In due course, we’d have caught you anyway.
This time, you can’t snap another tear-stained selfie, can’t post it to Twitter bearing the hashtag
Threatened with another trip to her Majesty’s prison—a six-month course:
The Consequences of Violating One’s Police Information Notice.
Do you scream the f-word?
The investigation room is no place for you to Facebook-smear it followed by the c-word accented by your ex’s name.
What have you learned? asks the constable.
In this Big Brother Burlesque not even an assumed female alias protected you.
You did it out of love, you say, remembering how Warpaint’s “Love is to Die” fueled
slander-laden messages forwarded to her new employer.
What kind of love? It must have been a sick sort, offers the constable.
Do you remain silent?
Remember: silence can and will be interpreted.
It should be.
She had asked you to leave her alone.
Asked you to not contact her.
Told you not to email.
And then she ceased texting, calling, emailing.
You were the one who literally pushed buttons.
A pause. Light. Dim. You raise your head.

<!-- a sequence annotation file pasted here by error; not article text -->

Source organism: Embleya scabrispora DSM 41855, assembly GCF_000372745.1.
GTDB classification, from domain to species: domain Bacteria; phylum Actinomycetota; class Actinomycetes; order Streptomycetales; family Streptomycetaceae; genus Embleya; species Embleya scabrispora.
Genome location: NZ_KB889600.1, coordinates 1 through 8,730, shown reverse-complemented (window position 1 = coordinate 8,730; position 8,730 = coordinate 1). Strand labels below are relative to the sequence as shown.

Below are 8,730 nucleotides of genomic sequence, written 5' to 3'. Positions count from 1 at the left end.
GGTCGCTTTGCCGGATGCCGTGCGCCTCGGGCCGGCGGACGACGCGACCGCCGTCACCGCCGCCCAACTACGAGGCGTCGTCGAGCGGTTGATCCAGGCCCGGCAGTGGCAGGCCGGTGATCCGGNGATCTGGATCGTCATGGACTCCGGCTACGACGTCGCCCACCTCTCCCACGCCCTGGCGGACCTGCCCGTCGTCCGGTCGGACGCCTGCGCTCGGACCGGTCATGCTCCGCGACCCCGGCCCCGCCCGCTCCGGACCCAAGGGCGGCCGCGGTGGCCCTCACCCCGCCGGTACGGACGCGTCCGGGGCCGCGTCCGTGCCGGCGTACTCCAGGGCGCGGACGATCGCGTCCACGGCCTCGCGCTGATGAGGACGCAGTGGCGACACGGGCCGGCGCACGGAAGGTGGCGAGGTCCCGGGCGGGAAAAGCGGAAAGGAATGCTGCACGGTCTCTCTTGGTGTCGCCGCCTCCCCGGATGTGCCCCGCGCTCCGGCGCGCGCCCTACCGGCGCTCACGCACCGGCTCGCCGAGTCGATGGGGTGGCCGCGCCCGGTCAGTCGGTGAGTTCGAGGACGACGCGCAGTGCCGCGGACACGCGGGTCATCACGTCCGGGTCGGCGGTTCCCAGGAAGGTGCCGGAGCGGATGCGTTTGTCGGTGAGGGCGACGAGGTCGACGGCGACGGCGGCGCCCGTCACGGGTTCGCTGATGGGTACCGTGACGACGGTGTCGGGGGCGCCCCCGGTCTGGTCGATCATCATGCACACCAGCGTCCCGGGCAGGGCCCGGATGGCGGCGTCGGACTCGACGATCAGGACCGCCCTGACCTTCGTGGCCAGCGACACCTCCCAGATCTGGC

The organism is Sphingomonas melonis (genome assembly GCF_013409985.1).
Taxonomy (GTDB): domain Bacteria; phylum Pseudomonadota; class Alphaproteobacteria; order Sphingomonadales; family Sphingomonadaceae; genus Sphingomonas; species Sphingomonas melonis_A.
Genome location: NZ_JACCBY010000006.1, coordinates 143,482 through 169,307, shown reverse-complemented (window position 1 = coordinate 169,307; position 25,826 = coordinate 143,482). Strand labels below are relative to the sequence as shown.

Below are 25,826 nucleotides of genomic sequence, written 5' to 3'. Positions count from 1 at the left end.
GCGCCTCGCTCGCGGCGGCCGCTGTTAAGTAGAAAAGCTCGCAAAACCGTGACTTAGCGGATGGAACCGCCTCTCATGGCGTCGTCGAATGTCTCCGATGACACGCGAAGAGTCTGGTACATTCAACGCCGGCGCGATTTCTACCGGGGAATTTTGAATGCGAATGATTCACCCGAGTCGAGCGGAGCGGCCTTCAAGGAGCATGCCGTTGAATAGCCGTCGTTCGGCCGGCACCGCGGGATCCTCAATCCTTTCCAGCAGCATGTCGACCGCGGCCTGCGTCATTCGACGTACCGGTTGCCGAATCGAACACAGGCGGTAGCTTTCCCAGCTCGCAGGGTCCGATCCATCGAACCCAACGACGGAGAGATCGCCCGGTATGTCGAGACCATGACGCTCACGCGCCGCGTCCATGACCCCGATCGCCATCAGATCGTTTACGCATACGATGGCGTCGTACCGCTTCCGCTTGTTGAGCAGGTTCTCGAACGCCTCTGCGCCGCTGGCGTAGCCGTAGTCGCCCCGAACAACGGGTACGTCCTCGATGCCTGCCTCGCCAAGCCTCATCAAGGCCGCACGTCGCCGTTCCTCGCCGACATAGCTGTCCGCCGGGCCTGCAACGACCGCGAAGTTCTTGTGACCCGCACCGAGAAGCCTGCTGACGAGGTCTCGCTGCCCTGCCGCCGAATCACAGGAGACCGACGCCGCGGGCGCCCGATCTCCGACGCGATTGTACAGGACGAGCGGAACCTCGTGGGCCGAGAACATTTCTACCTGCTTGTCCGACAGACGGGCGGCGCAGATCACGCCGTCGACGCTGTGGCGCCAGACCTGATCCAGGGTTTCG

Do you admit the offense?
You’ve built your record, established it on incidences meant to cause distress, induce fear. Already, the transcripts, emails, screenshots bear their teeth against you.
Well? demands the constable.
A pause. Light. Dim. The steel chair. The table.
You hang your head, and you mutter, “For fuck’s sake. This isn’t like how it is in the movies.”
Nicole Yurcaba is an Instructor of English at Bridgewater College. Her poetry and essays appear in The Atlanta Review, The Lindenwood Review, West Trade Review, Chariton Review, Literature Today, and many other online and print journals. She is the author of Hollow Bottles, a chapbook reflection on human futility, music, and nature.
“Interview Under Caution.” It was inspired by the two years I spent as a cyberstalking victim, and basically, depicts how I imagined the police station scenarios went each time my ex was arrested and charged.